Upon completion of the assessment report, IHS consultants typically meet with the agency director first, to share the assessment conclusions and initial recommendations. We then fine-tune those recommendations with the director (and any other administrative staff he/she invites) so they are both realistic and ambitious.
Then in-person presentations of the assessment findings are conducted with the entire staff, and any other groups the agency administration wishes to invite, such as the board or a citizens’ advisory council.
However, organizational assessments are useless if the recommendations are never operationalized. Change is inherently difficult, and staff must commit time and effort in addition to their normally heavy workload to make it happen.
To pave the way for organizational change, IHS helps the agency administration develop a plan for ensuring the recommendations are implemented.
This typically involves a series of planning and implementation meetings at the agency. IHS consultants can participate in initial meetings if needed.
Organizational assessment can also be conducted in preparation for engaging in strategic planning.
Why IHS is uniquely qualified
IHS uses a team approach to conducting organizational assessments. Our team members have decades of experience in organizational assessment and development, strategic planning, program development, and management.
Our experience is varied. In the child welfare and other social services, we have worked with adolescents, foster care, family services, training, developing family team meeting programs, and program management.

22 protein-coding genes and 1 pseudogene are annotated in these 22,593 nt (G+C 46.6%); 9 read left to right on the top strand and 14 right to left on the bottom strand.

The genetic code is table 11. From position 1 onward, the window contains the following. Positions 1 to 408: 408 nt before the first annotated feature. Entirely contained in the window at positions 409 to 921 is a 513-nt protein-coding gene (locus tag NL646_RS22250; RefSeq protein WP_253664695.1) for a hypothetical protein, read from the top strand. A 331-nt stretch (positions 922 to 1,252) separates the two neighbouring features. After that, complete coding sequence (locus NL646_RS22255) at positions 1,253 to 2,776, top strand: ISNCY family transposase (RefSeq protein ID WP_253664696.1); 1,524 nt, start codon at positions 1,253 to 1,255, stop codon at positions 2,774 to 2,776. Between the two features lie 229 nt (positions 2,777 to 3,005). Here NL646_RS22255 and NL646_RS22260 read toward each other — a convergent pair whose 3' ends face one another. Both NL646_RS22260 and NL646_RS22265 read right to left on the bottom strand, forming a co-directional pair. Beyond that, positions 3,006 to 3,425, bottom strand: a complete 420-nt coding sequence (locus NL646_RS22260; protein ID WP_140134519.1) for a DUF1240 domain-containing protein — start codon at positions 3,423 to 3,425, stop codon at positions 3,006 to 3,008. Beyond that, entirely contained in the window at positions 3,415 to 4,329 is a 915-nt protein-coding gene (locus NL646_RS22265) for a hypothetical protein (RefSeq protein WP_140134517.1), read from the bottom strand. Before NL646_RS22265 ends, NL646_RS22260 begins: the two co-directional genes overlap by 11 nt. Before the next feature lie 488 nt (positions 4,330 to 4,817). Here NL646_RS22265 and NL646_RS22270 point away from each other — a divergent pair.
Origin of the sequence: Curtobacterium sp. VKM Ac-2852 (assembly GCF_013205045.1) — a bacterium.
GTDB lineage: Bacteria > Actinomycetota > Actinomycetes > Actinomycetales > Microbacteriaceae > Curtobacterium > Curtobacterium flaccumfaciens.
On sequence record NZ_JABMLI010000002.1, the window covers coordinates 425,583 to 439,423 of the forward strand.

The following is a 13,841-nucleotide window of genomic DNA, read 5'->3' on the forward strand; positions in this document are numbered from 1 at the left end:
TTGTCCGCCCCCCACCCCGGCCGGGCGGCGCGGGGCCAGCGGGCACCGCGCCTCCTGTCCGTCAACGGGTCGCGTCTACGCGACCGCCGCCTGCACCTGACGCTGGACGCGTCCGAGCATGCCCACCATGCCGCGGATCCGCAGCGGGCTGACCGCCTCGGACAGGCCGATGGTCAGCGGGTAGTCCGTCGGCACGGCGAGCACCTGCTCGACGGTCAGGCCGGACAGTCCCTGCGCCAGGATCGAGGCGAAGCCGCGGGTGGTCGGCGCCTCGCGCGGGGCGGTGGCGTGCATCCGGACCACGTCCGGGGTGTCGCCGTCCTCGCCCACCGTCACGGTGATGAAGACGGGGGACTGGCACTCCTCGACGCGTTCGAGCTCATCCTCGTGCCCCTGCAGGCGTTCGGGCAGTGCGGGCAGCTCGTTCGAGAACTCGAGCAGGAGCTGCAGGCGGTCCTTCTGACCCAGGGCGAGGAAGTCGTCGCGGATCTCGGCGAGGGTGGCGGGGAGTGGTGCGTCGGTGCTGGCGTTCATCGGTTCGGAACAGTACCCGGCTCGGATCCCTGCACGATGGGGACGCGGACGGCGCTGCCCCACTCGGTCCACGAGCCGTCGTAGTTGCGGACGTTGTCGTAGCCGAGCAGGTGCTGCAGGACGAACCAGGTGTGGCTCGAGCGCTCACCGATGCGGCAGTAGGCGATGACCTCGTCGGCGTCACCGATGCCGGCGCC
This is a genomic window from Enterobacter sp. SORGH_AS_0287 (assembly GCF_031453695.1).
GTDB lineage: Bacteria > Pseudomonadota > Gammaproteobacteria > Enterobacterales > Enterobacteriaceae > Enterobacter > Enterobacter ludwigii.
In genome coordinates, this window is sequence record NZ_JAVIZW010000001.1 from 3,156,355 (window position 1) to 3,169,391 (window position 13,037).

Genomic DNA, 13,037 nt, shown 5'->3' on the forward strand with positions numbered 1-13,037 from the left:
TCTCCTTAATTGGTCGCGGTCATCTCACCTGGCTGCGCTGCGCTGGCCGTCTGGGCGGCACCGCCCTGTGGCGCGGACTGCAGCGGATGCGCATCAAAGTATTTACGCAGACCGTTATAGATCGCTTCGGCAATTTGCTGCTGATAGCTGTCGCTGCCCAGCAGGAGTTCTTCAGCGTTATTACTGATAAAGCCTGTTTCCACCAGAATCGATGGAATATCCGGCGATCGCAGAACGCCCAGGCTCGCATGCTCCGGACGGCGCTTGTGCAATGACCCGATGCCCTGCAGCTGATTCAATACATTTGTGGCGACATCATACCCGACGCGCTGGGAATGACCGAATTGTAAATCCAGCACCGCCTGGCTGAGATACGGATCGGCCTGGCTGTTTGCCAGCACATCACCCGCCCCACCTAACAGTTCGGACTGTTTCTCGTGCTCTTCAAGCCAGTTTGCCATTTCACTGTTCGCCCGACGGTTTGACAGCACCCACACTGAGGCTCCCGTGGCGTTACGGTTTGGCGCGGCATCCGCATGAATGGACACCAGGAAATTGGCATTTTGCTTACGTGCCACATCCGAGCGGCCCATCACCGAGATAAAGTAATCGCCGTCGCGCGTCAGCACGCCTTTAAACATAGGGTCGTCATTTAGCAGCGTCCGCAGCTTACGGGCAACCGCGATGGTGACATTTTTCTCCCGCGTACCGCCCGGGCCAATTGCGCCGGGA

We have consulted with, and trained, child welfare and social service organizations throughout North America and Eastern Europe to develop staff training systems for their organizations.
Our backgrounds in social work, psychology, law, education, public administration, and public policy give us the interpersonal and communication skills necessary to ask the right questions and put people at ease so they can fully engage in the assessment process.
After our assessments, participants often comment that they were surprised at how comfortable they felt discussing agency issues with us, and were grateful for the accuracy of our findings, and that the recommendations gave them a clear path forward.
We enjoy doing this work because we can help improve services to families on a systemic level, thereby making a significant difference in the lives of families, children, and the staff who serve them.
For further information about how we might help your organization, please contact us by email at firstname.lastname@example.org or call us at (614) 251-6000.